What’s In Your Fridge: Meltt

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      What’s In Your Fridge is where the Straight asks interesting Vancouverites about their life-changing concerts, favourite albums, and, most importantly, what’s sitting beside the Heinz ketchup in their custom-made Big Chill Retropolitan 20.6-cubic-foot refrigerators. 

      On the grill

      Meltt: Chris Smith (lead vocals, guitar, bass, keys), Jamie Turner (drums, percussion), James Porter (guitar, keys, vocals), and Ian Winkler (guitar).

      Who are you

      We’re an alternative psychedelic rock/pop band from Vancouver. We mold crunchy shoegaze guitars, otherworldly keys, powerful drums, and evocative vocals into a widescreen psychedelic projection of three-dimensional emotion. What results is a lively sonic music that ebbs and flows and bends this natural motion into ethereal and entrancing anthems. Our debut album in 2019, Swim Slowly, has garnered millions of streams worldwide. We have been very busy in 2022 and 2023 releasing eight singles leading up to our full album, Eternal Embers, which dropped September 22.

      First concert

      Jamie: My first concert was Rush at Rogers Arena in 2008 on their Snakes and Eras tour. It was incredible to see such talented musicians I had grown up listening to. Especially as a drummer, to see Neil Peart’s godlike talents up close and personal was a mindblowing experience.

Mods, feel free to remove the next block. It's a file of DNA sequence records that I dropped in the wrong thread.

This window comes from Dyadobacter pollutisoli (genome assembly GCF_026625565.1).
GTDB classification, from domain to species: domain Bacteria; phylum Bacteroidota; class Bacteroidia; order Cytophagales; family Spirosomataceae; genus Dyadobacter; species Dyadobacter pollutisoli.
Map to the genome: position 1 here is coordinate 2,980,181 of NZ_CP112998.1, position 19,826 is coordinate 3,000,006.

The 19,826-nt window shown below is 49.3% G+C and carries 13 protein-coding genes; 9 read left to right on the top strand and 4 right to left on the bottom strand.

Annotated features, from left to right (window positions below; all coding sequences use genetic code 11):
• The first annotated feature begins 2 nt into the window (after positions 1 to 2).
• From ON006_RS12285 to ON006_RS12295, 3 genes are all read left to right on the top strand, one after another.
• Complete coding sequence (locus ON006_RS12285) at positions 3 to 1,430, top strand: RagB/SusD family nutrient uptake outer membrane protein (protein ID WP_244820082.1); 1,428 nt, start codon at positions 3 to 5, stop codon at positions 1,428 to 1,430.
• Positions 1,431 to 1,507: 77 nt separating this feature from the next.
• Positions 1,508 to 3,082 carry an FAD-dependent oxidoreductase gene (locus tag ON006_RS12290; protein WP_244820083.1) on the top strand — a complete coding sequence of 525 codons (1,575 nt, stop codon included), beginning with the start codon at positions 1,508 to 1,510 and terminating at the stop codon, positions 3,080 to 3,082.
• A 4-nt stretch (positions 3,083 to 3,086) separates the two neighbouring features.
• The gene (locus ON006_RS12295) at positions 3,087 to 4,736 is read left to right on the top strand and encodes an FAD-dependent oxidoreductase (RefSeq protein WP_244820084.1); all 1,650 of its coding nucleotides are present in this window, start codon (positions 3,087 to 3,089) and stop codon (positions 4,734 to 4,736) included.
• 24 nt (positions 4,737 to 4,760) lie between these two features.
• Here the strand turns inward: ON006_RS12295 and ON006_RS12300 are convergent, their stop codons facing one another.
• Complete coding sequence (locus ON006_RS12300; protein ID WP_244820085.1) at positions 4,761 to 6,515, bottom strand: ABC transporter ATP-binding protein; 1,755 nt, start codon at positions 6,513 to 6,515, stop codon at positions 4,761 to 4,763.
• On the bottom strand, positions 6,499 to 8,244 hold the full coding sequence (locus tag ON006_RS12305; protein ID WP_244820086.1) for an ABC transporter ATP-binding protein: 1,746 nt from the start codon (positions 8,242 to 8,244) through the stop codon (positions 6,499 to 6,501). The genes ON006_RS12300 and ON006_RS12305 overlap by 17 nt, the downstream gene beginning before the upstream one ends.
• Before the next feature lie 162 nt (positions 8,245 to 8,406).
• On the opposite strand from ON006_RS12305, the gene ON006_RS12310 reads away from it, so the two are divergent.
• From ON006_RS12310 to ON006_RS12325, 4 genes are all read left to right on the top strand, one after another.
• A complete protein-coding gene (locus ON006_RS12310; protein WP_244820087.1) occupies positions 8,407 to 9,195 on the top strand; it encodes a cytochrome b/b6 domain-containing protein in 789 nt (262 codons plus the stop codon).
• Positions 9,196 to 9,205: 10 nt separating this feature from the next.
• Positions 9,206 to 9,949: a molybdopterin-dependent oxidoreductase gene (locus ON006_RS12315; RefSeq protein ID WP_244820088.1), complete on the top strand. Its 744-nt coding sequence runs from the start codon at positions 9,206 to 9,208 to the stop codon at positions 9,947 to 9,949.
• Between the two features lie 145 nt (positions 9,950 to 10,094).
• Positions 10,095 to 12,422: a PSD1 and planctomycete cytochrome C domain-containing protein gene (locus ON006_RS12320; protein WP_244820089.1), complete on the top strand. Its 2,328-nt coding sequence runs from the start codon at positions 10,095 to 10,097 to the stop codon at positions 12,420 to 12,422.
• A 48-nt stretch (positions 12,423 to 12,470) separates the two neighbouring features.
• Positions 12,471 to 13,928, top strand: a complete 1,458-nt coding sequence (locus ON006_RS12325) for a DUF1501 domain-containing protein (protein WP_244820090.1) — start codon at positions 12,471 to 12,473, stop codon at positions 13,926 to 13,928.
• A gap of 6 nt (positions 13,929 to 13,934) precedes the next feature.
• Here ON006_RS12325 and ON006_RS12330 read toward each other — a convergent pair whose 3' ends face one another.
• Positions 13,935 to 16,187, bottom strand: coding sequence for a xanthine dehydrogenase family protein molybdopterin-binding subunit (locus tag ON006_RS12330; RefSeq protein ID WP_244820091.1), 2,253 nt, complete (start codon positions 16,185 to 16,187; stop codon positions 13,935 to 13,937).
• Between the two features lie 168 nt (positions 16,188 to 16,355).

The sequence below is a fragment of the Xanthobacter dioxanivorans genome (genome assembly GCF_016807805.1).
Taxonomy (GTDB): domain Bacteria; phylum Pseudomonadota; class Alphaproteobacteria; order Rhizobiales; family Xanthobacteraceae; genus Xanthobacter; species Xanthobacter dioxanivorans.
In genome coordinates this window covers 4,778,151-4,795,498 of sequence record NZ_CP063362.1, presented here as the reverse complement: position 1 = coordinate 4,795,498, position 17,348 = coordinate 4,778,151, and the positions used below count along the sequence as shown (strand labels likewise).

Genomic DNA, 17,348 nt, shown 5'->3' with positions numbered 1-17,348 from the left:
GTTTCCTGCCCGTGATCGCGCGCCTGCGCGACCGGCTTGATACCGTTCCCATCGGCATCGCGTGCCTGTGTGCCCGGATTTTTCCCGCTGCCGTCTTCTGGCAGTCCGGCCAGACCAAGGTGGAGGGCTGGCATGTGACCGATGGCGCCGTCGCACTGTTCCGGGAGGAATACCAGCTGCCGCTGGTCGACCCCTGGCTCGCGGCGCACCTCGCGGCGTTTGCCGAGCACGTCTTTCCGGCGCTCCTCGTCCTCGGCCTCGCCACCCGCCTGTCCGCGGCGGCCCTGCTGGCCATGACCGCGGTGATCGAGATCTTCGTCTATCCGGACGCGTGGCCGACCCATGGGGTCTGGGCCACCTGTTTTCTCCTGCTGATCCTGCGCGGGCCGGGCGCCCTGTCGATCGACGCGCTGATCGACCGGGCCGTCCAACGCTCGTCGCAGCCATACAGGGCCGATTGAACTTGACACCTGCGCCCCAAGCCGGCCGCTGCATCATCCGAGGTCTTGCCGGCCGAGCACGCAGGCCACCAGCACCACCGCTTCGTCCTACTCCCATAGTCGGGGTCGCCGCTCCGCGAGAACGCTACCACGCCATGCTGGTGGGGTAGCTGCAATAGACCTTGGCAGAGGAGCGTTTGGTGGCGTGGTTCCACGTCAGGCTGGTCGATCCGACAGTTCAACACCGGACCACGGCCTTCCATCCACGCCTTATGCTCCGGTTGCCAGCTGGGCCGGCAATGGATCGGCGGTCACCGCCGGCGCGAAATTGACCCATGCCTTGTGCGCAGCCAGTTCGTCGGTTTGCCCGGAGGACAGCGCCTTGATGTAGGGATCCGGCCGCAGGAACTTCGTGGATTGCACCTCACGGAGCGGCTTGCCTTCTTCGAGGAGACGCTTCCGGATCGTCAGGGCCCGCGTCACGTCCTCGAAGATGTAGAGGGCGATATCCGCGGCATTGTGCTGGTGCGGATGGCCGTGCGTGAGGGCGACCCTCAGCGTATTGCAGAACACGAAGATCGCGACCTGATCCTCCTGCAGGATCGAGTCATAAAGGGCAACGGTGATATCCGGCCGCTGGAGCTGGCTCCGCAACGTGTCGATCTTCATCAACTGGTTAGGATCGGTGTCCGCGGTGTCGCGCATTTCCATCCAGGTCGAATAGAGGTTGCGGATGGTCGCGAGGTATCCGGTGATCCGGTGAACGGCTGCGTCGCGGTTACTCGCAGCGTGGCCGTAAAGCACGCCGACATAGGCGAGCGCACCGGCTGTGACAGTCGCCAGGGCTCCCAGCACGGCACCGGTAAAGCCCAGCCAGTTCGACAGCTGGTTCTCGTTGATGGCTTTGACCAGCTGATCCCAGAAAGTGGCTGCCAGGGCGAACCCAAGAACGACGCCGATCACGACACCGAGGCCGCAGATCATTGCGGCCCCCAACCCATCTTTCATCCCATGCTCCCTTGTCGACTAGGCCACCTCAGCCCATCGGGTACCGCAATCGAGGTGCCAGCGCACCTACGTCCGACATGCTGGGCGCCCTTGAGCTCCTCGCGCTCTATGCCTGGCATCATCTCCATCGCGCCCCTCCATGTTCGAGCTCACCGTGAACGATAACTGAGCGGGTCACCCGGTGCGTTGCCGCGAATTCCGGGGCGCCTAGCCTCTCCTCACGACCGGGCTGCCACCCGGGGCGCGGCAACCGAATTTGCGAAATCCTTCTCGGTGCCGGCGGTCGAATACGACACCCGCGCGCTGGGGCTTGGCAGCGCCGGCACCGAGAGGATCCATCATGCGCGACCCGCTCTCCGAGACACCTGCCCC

Chris: My first concert was David Bowie back in 2004 for his Reality Tour at GM Place in Vancouver (now Rogers Arena). I was a super fan of Bowie at a young age so to see an idol performing in person when I was only eight years old was an incredible experience. It’s long enough ago to be a little bit blurry of a memory now, but I’ve since heard a bootleg recording of that show and so much came back to me as I was hearing it again. Besides the great setlist, incredible live vocals, and amazing band, there was some really funny banter. There was a guy near the front row dressed up in a full-body bunny costume and Bowie was engaging with him a few times over the show—it was pretty hilarious. I feel very grateful to my parents to have given me the chance to see him, as it turned out to be his final tour.

      James: I think my first concert technically was Bob Dylan with Kings of Leon opening but I don’t really remember it at all. I was pretty young and didn’t know anything about Dylan. From what my parents have said it wasn’t one of Bob’s better performances. I think it was wasted on me a little bit as that was pre really getting into all his records! Still super grateful to have gone!

      Ian: I’m sure my parents took me to a good handful that I don’t have any recollection of, but the first one I consciously chose to go to was Ozzy Osbourne in 2010. My most enduring memory from that show was actually the elderly drunk man sitting next to me and my buddy in his leather jacket looking like he was cosplaying as Tony Iommi, giving us big high fives and yelling to us, “HE’S STILL GOT IT, MAN!” 

      Life-changing concert

      Chris: I think the most life-changing concert for me was Tame Impala at Sasquatch! Music Festival 2013 in Washington State. The whole Sasquatch 2013 festival itself had a pretty big positive impact on me at a very pivotal time in my life. Right before our final exams of high school, an amazing crew of friends drove down to Washington to experience what would be all of our first real festival. It turned out to be one of the greatest festival experiences I’ve ever had. The massive camping area, the Gorge Amphitheatre venue, the wonderful people, and the unbeatable lineup still holds up to all other experiences I’ve had since.